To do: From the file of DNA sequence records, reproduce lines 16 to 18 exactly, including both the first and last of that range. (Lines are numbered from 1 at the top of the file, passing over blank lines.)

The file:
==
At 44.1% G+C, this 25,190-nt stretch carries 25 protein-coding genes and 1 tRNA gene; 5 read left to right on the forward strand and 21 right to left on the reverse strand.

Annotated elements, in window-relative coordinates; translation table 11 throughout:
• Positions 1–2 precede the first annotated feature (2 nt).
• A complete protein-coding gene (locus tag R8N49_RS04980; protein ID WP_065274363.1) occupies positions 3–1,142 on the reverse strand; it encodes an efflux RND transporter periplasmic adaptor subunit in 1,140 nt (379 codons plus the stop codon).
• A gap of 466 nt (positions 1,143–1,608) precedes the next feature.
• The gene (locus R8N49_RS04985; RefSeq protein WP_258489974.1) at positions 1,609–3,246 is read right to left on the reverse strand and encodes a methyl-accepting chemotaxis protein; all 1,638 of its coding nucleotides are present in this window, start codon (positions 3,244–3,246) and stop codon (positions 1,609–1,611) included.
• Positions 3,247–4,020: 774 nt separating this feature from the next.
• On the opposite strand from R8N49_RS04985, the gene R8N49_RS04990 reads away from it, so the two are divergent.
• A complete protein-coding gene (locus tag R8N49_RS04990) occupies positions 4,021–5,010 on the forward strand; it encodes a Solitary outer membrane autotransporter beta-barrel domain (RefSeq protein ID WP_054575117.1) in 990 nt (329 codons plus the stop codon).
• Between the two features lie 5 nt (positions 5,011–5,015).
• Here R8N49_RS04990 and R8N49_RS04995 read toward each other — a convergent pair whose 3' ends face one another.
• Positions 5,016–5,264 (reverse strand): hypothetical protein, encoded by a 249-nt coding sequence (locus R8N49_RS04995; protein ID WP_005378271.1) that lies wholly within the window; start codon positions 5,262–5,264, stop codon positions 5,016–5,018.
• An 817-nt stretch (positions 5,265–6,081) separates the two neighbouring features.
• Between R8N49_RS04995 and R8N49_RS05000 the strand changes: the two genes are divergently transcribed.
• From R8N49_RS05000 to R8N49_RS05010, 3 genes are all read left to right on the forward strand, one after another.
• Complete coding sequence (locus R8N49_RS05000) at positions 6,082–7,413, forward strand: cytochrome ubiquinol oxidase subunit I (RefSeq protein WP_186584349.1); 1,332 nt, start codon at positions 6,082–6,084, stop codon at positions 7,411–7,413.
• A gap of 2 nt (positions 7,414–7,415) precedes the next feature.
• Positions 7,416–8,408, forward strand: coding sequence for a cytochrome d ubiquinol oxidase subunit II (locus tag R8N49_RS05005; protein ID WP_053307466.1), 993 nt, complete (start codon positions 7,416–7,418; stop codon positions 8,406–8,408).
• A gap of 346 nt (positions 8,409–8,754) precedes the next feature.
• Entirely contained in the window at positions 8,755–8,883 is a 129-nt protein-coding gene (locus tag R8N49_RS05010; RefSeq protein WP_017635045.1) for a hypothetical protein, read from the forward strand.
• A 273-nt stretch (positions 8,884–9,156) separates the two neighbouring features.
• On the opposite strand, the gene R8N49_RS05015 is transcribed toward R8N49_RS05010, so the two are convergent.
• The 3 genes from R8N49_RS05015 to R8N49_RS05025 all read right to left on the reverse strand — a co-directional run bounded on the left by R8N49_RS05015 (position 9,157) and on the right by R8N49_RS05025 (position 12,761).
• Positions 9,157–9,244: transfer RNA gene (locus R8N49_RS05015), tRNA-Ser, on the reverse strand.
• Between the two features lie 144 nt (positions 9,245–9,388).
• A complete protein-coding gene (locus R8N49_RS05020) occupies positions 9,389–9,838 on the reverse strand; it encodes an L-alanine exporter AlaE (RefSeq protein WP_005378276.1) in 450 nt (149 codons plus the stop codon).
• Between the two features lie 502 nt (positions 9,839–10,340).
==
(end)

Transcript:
• Complete coding sequence (locus R8N49_RS05000) at positions 6,082–7,413, forward strand: cytochrome ubiquinol oxidase subunit I (RefSeq protein WP_186584349.1); 1,332 nt, start codon at positions 6,082–6,084, stop codon at positions 7,411–7,413.
• A gap of 2 nt (positions 7,414–7,415) precedes the next feature.
• Positions 7,416–8,408, forward strand: coding sequence for a cytochrome d ubiquinol oxidase subunit II (locus tag R8N49_RS05005; protein ID WP_053307466.1), 993 nt, complete (start codon positions 7,416–7,418; stop codon positions 8,406–8,408).